The Robertson Treatment – Volume 10, Edition 8: America’s Leading Urban Lifestyle Column – Black Lightning Hits Tinseltown… A Conversation with Idris ElbaMay 21, 2007 at 5:13 pm | Posted in Interviews | Leave a comment
Like a streak of black lightning, actor Idris Elba is making his presence felt in Hollywood. Best known for his audacious portrayal as Baltimore drug kin-pin Stringer Bell on HBO’s “The Wire,” the 34-year old British export looks to quickly attain A-list status for his commanding charisma, solid acting and good looks. With five films scheduled for release in 2007, Elba heads the class and brings a decidedly different flava to Hollywood’s current British wave of performers. The Robertson Treatment recently spoke to the actor who is currently promoting his new film “28 Weeks Later”. Stay tune…
Idris Elba: I thought the film was very smart, and offered a new spin on the horror genre that attracted a new audience. For this film the creative team who put the project together made a really great effort to get me involved, so even though I am not a big fan of the genre, I decided that I would be a part of it.
RT: Tell us a little bit about the character you are playing?
IE: I play a really hard nosed general from the US army named General Stone who has been brought in as the law of the land. When I took the role on I thought I was a bit young to play the part, so we tweaked it in a way to make it more mine. My character goes to great lengths to make sure that London remains safe and nobody gets infected with the virus. He’s very by the book; and works very hard to keep his world on tack. Of course something happens and unfortunately it does not work out for him, which leaves him devastated.
RT: Can you tell us a bit more may be for those of us who are not familiar by the films can you just set it up for us?
IE: Basically London has been put into containment and looked off from the rest of the world. General Stone leads a military team charged with setting things up for people to return to London, but all hell breaks lose when they find out that the virus has still not been fully contained. After the new outbreak occurs the General makes the decision to kill everyone, which is when the action really gets stated.
RT: Tell us have you have scenes with the infected?
IE: The infected are some scary mother fuckers. I turned up today at 5.00 am to find some guys running around bloodied and looking lost. At first I thought something had happened to him, but then I realized he was infected. In most of my scenes I don’t have much to do with the infected characters, so I was little caught off guard. It was scary to see all of them running around.
RT: What’s it like coming back to England to work?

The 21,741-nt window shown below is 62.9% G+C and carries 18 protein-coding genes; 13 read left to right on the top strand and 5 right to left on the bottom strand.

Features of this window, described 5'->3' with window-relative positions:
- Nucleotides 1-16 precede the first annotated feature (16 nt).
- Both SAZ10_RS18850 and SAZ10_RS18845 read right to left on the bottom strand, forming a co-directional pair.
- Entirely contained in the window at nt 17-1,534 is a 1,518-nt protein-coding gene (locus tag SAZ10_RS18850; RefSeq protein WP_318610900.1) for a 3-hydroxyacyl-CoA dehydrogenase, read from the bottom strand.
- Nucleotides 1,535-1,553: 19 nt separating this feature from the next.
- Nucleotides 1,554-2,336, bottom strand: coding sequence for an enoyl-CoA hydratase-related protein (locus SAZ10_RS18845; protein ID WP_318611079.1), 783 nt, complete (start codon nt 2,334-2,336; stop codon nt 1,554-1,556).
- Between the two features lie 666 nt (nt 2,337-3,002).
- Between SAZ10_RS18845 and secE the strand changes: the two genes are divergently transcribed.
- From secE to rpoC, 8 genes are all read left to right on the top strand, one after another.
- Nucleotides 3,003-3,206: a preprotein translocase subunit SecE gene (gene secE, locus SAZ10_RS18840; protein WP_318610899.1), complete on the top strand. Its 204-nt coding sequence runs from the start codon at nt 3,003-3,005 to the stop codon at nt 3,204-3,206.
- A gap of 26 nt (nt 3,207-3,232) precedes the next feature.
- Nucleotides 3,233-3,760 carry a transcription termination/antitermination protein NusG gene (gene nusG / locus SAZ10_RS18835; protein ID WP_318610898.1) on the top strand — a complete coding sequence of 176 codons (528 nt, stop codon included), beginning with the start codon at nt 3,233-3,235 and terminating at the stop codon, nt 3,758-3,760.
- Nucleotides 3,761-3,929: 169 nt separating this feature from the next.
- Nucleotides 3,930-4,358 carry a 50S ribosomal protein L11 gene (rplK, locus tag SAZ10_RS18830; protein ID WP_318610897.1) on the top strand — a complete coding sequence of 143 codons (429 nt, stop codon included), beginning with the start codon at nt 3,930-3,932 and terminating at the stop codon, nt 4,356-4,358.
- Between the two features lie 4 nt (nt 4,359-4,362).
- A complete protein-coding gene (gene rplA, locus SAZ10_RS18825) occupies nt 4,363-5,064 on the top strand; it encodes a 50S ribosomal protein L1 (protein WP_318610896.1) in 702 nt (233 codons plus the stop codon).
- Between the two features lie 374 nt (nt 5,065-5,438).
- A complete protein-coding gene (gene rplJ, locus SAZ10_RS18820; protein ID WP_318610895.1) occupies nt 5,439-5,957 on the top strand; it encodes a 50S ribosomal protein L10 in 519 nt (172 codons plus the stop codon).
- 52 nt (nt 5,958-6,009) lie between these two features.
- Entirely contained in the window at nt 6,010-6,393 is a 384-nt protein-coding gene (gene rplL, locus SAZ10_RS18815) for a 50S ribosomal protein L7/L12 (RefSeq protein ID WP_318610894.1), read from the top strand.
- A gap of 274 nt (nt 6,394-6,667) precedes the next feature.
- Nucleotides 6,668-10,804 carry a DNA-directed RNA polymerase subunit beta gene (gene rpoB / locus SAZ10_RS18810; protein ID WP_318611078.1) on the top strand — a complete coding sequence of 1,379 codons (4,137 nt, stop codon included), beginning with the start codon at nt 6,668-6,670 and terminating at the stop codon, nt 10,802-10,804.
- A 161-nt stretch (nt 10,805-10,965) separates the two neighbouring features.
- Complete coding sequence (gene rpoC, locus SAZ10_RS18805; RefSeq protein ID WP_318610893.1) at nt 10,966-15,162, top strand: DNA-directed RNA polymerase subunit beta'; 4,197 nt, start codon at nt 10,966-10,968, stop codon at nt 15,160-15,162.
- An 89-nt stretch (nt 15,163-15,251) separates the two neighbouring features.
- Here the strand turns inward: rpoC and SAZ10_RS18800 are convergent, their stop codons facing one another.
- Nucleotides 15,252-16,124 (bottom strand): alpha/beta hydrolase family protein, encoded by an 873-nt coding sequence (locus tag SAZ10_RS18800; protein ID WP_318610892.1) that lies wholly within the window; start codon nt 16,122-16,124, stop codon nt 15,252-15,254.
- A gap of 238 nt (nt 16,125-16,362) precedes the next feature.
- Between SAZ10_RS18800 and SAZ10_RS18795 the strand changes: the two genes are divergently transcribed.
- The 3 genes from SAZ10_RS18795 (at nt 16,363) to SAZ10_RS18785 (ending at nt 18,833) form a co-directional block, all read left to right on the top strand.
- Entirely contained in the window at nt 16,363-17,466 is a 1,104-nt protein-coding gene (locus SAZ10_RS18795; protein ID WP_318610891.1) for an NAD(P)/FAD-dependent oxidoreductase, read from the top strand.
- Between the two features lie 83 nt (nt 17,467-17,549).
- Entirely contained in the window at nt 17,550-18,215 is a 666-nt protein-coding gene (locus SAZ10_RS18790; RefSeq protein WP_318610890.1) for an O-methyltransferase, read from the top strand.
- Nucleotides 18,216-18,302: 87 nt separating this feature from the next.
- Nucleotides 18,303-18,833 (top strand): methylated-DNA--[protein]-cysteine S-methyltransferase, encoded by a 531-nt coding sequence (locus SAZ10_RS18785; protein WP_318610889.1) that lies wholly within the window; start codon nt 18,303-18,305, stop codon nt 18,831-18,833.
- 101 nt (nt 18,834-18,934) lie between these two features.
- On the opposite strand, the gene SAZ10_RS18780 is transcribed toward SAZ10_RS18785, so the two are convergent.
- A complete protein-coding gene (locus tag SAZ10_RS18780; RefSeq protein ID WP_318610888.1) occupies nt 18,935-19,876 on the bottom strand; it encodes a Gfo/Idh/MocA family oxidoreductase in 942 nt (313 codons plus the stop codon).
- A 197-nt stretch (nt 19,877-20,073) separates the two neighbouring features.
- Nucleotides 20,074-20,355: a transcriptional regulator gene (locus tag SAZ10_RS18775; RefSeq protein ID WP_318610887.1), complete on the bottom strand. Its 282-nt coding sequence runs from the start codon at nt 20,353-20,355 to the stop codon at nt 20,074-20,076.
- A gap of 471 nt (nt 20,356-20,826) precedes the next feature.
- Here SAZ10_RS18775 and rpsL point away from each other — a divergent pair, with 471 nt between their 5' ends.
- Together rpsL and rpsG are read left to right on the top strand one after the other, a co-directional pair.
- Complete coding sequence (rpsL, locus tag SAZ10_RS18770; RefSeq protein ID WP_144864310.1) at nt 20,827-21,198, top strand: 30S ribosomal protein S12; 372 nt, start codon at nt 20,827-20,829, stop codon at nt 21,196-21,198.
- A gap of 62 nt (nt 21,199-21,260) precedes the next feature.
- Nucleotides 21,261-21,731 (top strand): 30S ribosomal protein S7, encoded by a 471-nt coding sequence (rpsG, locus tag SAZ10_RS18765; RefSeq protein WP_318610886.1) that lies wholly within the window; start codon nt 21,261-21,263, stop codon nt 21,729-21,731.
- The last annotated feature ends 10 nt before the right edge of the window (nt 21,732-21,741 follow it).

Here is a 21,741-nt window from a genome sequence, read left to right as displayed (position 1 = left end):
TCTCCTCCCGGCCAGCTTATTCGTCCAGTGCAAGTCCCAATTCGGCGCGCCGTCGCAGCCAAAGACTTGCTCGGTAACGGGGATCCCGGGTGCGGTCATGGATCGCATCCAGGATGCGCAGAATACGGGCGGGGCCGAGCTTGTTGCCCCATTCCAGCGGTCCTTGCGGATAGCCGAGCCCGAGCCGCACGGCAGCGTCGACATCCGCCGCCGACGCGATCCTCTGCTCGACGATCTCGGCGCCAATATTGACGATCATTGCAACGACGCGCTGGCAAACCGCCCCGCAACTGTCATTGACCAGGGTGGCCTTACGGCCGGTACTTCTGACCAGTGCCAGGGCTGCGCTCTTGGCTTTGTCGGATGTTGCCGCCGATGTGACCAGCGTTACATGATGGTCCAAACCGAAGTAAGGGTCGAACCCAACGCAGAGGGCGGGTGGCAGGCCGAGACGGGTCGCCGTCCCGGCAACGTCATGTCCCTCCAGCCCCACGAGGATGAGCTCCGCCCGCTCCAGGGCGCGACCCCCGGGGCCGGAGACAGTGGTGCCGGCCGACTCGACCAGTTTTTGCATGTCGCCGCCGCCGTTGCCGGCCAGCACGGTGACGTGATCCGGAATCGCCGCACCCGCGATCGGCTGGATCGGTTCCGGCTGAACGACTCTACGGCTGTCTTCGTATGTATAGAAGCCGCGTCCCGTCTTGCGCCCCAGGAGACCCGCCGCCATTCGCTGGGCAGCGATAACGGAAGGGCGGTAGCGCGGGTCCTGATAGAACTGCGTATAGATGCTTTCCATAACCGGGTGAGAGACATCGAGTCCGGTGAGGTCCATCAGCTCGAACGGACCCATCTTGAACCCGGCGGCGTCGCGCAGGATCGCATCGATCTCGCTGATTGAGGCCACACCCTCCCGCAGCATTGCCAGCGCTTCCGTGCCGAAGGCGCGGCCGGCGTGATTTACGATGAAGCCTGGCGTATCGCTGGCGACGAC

IE: Coming back to England to work on a film has been a real treat. English crews are some of the best of the world; we have a really good appreciation of making film.
I love NY and the crews in America, but I started off as an actor in England so it was cool to come back. Interesting enough the first AD and I, did a production together years ago. In the States you get use to seeing some of the same people over and over again, so it was good to come home and see people from my past still working and doing there thing.
Americans loved 28 Days, so I am glad that we are making it here. The studio could of decided to change locations and go somewhere else, but they brought it back here and got a good European team. Making this film is like an art house film, the photographer is amazing; the director’s stamp on it also gives it a real enhancement from the first one. Audiences are going to see London in a way like they never have before, which is going to really add to their movie going experience.
BEST BETS – Home Entertainment
Stomp the Yard – (Sony Home Entertainment)
After his brother’s murdered in a street fight, DJ (Columbus Short) is fortunate that his Aunt (Valerie Pettiford) and Uncle (Harry J. Lennix) are willing to rescue him from the ghetto. So, he relocates to Atlanta from LA to matriculate at Truth University.
The only hitch is that he has to lie on his application to be admitted, because he has a criminal record. After he arrives, everywhere he goes, he starts noticing the same irresistibly-rounded rump of April (Meagan Good). What this butt-obsessed brother doesn’t know is that the curvy coed so obligingly shaking her tail feathers has a cute face to match her pretty posterior, and that she unfortunately already has a boyfriend.
So, standing between DJ and pneumatic bliss is Grant, (Darrin Dewitt Henson) an upperclassman, who just happens to be the best dancer on campus. This is of considerable significance because Truth U. is a place where a man is not judged by the color of his skin but by the content of his choreography. This means that in order to steal April from Grant, DJ will have to join a frat and strut his stuff in the National Step Championship. So unfolds, “Stomp the Yard,” one of those cinematic disasters that is god awful, yet enjoyable, in a perverse sort of way.
The picture is so full of implausible nonsense that one could delight in dissecting its flaws ad infinitum. For instance, the students at this institution of higher learning speak with the worst grammar imaginable, such as “You fine, but you ain’t all that.” Less a feature film, than a two-hour United Negro College Fund public service announcement for anyone interested in obtaining a Ph.D. in bling and booty calls.
A mind is a terrible thing to lose.
Poor (0 stars)
Review by Kam Williams
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